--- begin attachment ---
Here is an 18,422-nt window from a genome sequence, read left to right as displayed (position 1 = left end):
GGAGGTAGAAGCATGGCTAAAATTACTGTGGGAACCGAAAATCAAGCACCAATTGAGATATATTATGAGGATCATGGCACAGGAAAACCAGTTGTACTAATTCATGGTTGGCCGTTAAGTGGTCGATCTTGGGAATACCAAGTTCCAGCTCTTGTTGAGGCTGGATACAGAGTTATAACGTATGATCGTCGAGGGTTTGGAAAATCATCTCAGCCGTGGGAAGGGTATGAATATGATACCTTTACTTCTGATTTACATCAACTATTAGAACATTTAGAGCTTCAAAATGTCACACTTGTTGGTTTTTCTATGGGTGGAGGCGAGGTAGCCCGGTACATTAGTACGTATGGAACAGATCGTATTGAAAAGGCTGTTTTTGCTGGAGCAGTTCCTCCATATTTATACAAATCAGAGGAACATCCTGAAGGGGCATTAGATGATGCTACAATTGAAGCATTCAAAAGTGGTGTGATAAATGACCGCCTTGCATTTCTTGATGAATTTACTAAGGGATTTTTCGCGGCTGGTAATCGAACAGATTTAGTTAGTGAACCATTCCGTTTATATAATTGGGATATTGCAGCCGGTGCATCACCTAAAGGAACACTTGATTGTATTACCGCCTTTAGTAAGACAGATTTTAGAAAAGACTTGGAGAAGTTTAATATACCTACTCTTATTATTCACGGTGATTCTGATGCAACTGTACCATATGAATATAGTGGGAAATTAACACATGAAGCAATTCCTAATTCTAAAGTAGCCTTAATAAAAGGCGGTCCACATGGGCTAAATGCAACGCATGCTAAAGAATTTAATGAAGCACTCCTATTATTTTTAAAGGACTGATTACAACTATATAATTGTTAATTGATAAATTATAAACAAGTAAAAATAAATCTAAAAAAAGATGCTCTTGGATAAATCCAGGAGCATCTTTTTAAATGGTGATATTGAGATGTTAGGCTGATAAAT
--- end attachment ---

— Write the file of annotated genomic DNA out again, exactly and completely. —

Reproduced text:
Here is an 18,422-nt window from a genome sequence, read left to right as displayed (position 1 = left end):
GGAGGTAGAAGCATGGCTAAAATTACTGTGGGAACCGAAAATCAAGCACCAATTGAGATATATTATGAGGATCATGGCACAGGAAAACCAGTTGTACTAATTCATGGTTGGCCGTTAAGTGGTCGATCTTGGGAATACCAAGTTCCAGCTCTTGTTGAGGCTGGATACAGAGTTATAACGTATGATCGTCGAGGGTTTGGAAAATCATCTCAGCCGTGGGAAGGGTATGAATATGATACCTTTACTTCTGATTTACATCAACTATTAGAACATTTAGAGCTTCAAAATGTCACACTTGTTGGTTTTTCTATGGGTGGAGGCGAGGTAGCCCGGTACATTAGTACGTATGGAACAGATCGTATTGAAAAGGCTGTTTTTGCTGGAGCAGTTCCTCCATATTTATACAAATCAGAGGAACATCCTGAAGGGGCATTAGATGATGCTACAATTGAAGCATTCAAAAGTGGTGTGATAAATGACCGCCTTGCATTTCTTGATGAATTTACTAAGGGATTTTTCGCGGCTGGTAATCGAACAGATTTAGTTAGTGAACCATTCCGTTTATATAATTGGGATATTGCAGCCGGTGCATCACCTAAAGGAACACTTGATTGTATTACCGCCTTTAGTAAGACAGATTTTAGAAAAGACTTGGAGAAGTTTAATATACCTACTCTTATTATTCACGGTGATTCTGATGCAACTGTACCATATGAATATAGTGGGAAATTAACACATGAAGCAATTCCTAATTCTAAAGTAGCCTTAATAAAAGGCGGTCCACATGGGCTAAATGCAACGCATGCTAAAGAATTTAATGAAGCACTCCTATTATTTTTAAAGGACTGATTACAACTATATAATTGTTAATTGATAAATTATAAACAAGTAAAAATAAATCTAAAAAAAGATGCTCTTGGATAAATCCAGGAGCATCTTTTTAAATGGTGATATTGAGATGTTAGGCTGATAAAT